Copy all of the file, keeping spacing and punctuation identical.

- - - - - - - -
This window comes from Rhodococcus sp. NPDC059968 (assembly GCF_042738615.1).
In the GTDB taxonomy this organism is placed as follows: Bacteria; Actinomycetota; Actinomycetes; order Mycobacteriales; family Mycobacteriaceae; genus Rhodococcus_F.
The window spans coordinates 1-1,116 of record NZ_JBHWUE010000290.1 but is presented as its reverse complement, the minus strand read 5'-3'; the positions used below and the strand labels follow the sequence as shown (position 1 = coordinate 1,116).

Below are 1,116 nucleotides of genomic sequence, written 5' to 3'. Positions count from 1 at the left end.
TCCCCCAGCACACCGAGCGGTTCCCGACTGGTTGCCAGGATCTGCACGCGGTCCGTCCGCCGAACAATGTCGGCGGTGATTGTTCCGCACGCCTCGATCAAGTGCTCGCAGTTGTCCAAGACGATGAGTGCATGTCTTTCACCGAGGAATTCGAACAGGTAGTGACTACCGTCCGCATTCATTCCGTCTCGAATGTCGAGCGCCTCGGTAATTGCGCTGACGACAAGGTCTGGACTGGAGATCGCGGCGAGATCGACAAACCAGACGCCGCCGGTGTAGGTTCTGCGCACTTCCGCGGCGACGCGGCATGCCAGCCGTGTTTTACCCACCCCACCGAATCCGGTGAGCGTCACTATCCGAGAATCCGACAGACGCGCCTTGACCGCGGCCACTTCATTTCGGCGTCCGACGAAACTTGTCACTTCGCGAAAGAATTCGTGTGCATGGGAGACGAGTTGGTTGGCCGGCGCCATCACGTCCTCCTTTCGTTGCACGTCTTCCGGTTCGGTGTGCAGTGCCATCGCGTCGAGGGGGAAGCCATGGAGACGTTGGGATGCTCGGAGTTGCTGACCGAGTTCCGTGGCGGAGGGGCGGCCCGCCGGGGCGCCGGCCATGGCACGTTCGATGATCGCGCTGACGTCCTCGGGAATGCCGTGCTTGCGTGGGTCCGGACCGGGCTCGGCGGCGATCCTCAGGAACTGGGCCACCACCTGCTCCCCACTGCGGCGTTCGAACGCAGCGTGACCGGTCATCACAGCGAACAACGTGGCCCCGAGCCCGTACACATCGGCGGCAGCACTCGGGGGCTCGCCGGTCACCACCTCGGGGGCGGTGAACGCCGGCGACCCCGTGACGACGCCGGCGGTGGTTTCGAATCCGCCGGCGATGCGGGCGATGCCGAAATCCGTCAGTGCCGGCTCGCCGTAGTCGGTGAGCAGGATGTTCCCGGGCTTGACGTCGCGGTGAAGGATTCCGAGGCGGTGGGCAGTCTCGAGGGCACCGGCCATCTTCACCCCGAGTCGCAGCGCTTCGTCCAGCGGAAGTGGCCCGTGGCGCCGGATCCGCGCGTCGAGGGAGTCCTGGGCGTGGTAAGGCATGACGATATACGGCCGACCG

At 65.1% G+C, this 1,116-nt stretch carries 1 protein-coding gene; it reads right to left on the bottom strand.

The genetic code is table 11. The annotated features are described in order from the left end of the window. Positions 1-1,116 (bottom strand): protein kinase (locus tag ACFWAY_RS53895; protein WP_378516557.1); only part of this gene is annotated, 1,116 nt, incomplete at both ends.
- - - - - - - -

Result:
This window comes from Rhodococcus sp. NPDC059968 (assembly GCF_042738615.1).
In the GTDB taxonomy this organism is placed as follows: Bacteria; Actinomycetota; Actinomycetes; order Mycobacteriales; family Mycobacteriaceae; genus Rhodococcus_F.
The window spans coordinates 1-1,116 of record NZ_JBHWUE010000290.1 but is presented as its reverse complement, the minus strand read 5'-3'; the positions used below and the strand labels follow the sequence as shown (position 1 = coordinate 1,116).

Below are 1,116 nucleotides of genomic sequence, written 5' to 3'. Positions count from 1 at the left end.
TCCCCCAGCACACCGAGCGGTTCCCGACTGGTTGCCAGGATCTGCACGCGGTCCGTCCGCCGAACAATGTCGGCGGTGATTGTTCCGCACGCCTCGATCAAGTGCTCGCAGTTGTCCAAGACGATGAGTGCATGTCTTTCACCGAGGAATTCGAACAGGTAGTGACTACCGTCCGCATTCATTCCGTCTCGAATGTCGAGCGCCTCGGTAATTGCGCTGACGACAAGGTCTGGACTGGAGATCGCGGCGAGATCGACAAACCAGACGCCGCCGGTGTAGGTTCTGCGCACTTCCGCGGCGACGCGGCATGCCAGCCGTGTTTTACCCACCCCACCGAATCCGGTGAGCGTCACTATCCGAGAATCCGACAGACGCGCCTTGACCGCGGCCACTTCATTTCGGCGTCCGACGAAACTTGTCACTTCGCGAAAGAATTCGTGTGCATGGGAGACGAGTTGGTTGGCCGGCGCCATCACGTCCTCCTTTCGTTGCACGTCTTCCGGTTCGGTGTGCAGTGCCATCGCGTCGAGGGGGAAGCCATGGAGACGTTGGGATGCTCGGAGTTGCTGACCGAGTTCCGTGGCGGAGGGGCGGCCCGCCGGGGCGCCGGCCATGGCACGTTCGATGATCGCGCTGACGTCCTCGGGAATGCCGTGCTTGCGTGGGTCCGGACCGGGCTCGGCGGCGATCCTCAGGAACTGGGCCACCACCTGCTCCCCACTGCGGCGTTCGAACGCAGCGTGACCGGTCATCACAGCGAACAACGTGGCCCCGAGCCCGTACACATCGGCGGCAGCACTCGGGGGCTCGCCGGTCACCACCTCGGGGGCGGTGAACGCCGGCGACCCCGTGACGACGCCGGCGGTGGTTTCGAATCCGCCGGCGATGCGGGCGATGCCGAAATCCGTCAGTGCCGGCTCGCCGTAGTCGGTGAGCAGGATGTTCCCGGGCTTGACGTCGCGGTGAAGGATTCCGAGGCGGTGGGCAGTCTCGAGGGCACCGGCCATCTTCACCCCGAGTCGCAGCGCTTCGTCCAGCGGAAGTGGCCCGTGGCGCCGGATCCGCGCGTCGAGGGAGTCCTGGGCGTGGTAAGGCATGACGATATACGGCCGACCG

At 65.1% G+C, this 1,116-nt stretch carries 1 protein-coding gene; it reads right to left on the bottom strand.

The genetic code is table 11. The annotated features are described in order from the left end of the window. Positions 1-1,116 (bottom strand): protein kinase (locus tag ACFWAY_RS53895; protein WP_378516557.1); only part of this gene is annotated, 1,116 nt, incomplete at both ends.